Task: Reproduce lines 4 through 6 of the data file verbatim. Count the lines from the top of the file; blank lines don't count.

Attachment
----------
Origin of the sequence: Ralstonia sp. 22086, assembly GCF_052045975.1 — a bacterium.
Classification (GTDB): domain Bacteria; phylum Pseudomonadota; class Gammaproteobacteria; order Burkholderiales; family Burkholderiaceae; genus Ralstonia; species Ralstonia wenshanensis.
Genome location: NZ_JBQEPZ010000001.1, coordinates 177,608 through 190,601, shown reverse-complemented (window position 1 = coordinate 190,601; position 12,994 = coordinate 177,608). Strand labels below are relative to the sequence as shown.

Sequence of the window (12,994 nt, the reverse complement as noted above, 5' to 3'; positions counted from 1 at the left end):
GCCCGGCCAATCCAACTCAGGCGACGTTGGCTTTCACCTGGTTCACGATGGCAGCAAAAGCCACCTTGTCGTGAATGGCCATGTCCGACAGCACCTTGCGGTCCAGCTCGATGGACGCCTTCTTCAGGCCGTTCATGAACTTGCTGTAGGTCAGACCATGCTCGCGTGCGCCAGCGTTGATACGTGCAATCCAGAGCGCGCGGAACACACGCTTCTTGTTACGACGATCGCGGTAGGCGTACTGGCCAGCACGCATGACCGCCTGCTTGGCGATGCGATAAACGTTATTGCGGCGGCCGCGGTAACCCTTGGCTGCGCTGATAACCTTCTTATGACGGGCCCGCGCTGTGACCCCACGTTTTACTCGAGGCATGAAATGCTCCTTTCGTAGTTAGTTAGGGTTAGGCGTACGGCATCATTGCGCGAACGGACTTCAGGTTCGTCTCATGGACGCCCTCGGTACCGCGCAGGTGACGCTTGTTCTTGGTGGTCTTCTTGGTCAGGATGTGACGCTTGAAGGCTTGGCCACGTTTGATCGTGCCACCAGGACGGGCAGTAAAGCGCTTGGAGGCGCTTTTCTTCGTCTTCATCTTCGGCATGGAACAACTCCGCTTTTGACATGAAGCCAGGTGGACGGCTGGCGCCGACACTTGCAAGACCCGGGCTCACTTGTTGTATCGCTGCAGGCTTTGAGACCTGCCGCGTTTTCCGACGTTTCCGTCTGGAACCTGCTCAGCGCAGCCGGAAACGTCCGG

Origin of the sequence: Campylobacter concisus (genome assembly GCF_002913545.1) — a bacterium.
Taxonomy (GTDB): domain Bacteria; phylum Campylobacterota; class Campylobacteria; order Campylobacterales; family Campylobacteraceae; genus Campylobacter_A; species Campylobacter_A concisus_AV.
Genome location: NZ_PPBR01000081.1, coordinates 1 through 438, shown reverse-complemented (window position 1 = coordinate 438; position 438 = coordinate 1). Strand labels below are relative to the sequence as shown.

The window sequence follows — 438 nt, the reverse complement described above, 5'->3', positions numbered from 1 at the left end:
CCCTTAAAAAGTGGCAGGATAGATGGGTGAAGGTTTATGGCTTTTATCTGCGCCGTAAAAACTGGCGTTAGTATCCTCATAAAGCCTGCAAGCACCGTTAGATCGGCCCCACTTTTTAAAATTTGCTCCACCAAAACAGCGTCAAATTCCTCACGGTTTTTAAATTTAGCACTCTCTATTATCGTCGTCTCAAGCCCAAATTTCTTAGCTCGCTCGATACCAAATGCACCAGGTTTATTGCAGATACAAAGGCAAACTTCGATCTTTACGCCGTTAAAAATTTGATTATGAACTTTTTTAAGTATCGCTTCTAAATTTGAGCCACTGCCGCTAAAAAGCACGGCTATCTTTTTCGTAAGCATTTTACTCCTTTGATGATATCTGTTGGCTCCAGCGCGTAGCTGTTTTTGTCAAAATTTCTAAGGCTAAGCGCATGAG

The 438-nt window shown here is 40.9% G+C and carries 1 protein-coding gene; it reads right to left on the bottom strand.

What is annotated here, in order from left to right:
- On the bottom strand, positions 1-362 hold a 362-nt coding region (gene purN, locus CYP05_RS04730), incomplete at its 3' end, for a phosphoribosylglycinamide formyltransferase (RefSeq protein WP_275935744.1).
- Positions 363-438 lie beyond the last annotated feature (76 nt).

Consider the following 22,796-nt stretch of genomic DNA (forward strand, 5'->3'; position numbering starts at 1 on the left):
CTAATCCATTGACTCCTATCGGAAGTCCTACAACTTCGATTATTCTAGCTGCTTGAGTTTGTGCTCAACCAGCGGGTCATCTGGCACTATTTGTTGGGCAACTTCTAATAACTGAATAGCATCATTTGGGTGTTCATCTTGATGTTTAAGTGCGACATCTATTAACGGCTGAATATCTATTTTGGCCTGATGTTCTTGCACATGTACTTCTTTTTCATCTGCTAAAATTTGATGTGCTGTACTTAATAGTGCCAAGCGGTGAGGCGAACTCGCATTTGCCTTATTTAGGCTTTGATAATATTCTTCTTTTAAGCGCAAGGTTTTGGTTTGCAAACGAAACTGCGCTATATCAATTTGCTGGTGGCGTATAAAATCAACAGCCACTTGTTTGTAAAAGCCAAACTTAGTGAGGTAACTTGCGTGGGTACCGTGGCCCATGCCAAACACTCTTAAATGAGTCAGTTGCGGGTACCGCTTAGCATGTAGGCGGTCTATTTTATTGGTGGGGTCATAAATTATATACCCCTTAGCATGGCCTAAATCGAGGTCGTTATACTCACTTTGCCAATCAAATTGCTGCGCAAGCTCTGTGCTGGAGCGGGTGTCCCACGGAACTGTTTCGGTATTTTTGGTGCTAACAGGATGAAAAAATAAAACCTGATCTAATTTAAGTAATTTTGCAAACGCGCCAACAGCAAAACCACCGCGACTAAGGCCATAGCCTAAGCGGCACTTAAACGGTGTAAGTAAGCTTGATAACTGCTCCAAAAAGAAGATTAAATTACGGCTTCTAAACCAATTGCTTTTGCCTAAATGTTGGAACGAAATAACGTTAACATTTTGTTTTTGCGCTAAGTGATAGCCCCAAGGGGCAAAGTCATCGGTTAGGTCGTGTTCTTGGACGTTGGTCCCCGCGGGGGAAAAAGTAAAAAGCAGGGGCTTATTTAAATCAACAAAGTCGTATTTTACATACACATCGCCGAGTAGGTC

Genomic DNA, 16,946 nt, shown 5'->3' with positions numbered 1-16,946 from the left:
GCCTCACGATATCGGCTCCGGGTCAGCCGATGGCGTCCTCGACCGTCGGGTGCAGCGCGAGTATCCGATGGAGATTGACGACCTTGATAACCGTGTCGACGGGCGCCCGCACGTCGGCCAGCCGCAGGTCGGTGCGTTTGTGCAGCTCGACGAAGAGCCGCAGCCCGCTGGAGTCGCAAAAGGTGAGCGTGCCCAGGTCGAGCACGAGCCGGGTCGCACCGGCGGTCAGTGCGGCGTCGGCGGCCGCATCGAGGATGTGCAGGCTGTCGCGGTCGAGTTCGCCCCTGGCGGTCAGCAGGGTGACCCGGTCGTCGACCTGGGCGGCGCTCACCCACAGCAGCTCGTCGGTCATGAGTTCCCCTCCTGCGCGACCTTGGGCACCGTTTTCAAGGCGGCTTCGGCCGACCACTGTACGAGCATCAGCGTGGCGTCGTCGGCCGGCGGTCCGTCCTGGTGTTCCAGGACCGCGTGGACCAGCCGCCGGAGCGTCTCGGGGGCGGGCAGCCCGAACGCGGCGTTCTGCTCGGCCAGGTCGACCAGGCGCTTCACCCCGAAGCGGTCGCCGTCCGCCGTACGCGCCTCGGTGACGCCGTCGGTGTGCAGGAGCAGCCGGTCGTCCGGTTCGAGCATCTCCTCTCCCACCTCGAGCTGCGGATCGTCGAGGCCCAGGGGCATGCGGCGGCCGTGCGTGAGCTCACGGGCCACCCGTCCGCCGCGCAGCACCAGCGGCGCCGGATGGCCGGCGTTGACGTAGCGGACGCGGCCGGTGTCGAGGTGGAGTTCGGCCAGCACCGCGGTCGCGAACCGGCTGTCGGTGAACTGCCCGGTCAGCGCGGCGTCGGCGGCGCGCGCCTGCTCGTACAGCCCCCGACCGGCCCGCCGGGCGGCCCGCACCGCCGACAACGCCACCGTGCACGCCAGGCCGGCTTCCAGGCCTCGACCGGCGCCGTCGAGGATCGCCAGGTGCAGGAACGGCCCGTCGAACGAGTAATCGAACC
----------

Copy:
Sequence of the window (12,994 nt, the reverse complement as noted above, 5' to 3'; positions counted from 1 at the left end):
GCCCGGCCAATCCAACTCAGGCGACGTTGGCTTTCACCTGGTTCACGATGGCAGCAAAAGCCACCTTGTCGTGAATGGCCATGTCCGACAGCACCTTGCGGTCCAGCTCGATGGACGCCTTCTTCAGGCCGTTCATGAACTTGCTGTAGGTCAGACCATGCTCGCGTGCGCCAGCGTTGATACGTGCAATCCAGAGCGCGCGGAACACACGCTTCTTGTTACGACGATCGCGGTAGGCGTACTGGCCAGCACGCATGACCGCCTGCTTGGCGATGCGATAAACGTTATTGCGGCGGCCGCGGTAACCCTTGGCTGCGCTGATAACCTTCTTATGACGGGCCCGCGCTGTGACCCCACGTTTTACTCGAGGCATGAAATGCTCCTTTCGTAGTTAGTTAGGGTTAGGCGTACGGCATCATTGCGCGAACGGACTTCAGGTTCGTCTCATGGACGCCCTCGGTACCGCGCAGGTGACGCTTGTTCTTGGTGGTCTTCTTGGTCAGGATGTGACGCTTGAAGGCTTGGCCACGTTTGATCGTGCCACCAGGACGGGCAGTAAAGCGCTTGGAGGCGCTTTTCTTCGTCTTCATCTTCGGCATGGAACAACTCCGCTTTTGACATGAAGCCAGGTGGACGGCTGGCGCCGACACTTGCAAGACCCGGGCTCACTTGTTGTATCGCTGCAGGCTTTGAGACCTGCCGCGTTTTCCGACGTTTCCGTCTGGAACCTGCTCAGCGCAGCCGGAAACGTCCGG

Origin of the sequence: Campylobacter concisus (genome assembly GCF_002913545.1) — a bacterium.